It’s not even just the Russians who we should be worrying about (although given the probability of the second Cold War getting hotter, nothing should be ruled out): the tranches of tools released by Wikileaks dubbed Vault 7 and Vault 8 show that some very powerful weapons designed by the US government are out in the hands of anyone smart and malicious enough to use them.

3. The Cryptocurrency Bubble bursts (maybe)

Perhaps a bit of a cop-out as predictions go, but there is a strange resilience boasted by the cryptocurrency bubble (which experts have long predicted would pop before the end of the year). The abrupt falls in value have put the value of Bitcoin in flux.

There are two possibilities here: the turbulence frightens enough cryptocurrency enthusiasts that they start to sell to try and cash out, or they laugh it off in the belief that bubbles are impossible in cryptocurrencies. Either way, they’ll be confronted by the reality that fewer and fewer outlets accept blockchain based currencies. If that doesn’t change (and there are no clear reasons it will), it gives way to a third possibility: a slow and painful decline as the money of the future goes back to being a curiosity.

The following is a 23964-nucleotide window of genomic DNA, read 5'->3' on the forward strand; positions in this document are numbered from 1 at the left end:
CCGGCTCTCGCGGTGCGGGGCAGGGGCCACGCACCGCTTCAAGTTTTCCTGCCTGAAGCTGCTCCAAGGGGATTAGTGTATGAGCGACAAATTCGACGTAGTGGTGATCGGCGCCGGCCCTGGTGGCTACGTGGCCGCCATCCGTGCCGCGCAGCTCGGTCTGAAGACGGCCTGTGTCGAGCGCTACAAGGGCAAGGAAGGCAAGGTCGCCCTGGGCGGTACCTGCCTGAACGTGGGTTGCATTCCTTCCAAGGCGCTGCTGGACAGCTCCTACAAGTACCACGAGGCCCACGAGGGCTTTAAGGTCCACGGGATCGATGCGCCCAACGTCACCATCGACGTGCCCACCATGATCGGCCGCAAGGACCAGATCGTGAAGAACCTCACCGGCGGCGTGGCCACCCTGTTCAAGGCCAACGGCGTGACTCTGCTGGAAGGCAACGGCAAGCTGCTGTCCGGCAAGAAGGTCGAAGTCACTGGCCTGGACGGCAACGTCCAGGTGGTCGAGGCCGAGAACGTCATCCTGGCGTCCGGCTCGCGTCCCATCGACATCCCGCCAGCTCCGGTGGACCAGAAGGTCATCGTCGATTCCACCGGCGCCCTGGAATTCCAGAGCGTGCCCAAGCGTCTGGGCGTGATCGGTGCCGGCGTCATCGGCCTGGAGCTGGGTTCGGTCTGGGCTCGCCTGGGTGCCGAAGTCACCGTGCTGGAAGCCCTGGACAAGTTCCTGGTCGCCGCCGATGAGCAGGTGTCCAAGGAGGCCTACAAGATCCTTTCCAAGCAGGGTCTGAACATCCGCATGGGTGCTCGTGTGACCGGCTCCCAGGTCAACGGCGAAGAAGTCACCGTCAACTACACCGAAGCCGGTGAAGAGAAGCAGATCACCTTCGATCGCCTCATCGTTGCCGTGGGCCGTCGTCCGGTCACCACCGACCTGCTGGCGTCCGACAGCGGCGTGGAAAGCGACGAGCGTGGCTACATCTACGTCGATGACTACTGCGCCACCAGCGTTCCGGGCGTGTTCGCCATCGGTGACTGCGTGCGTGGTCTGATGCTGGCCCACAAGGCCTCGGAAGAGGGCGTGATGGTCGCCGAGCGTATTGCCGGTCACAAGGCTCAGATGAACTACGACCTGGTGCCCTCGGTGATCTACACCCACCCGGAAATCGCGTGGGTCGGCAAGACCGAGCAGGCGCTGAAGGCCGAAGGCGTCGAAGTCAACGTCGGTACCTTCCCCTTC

4. The Internet of Things will continue to expand…sometimes, too fast

The idea of an internet of things – where everything you own has a tag in it, allowing it to produce data to maximise your lifestyle – is pretty well established in theoretical circles. With Alexa, Amazon’s speakers/personal assistant, we’ve seen this sort of technology starting to make inroads into our homes.

Expect to see a massive expansion of this over the coming year. Between smart watches, shoes, clothing, water bottles, and so on, the amount of data you’ll have to plan your life will be unrivalled by any period earlier. Not that it’s unproblematic: upstart companies may not think your personal data should be as private as you do (especially if they’re quartered outside the EU). There’ll almost certainly be some consumer battles over that in the coming year.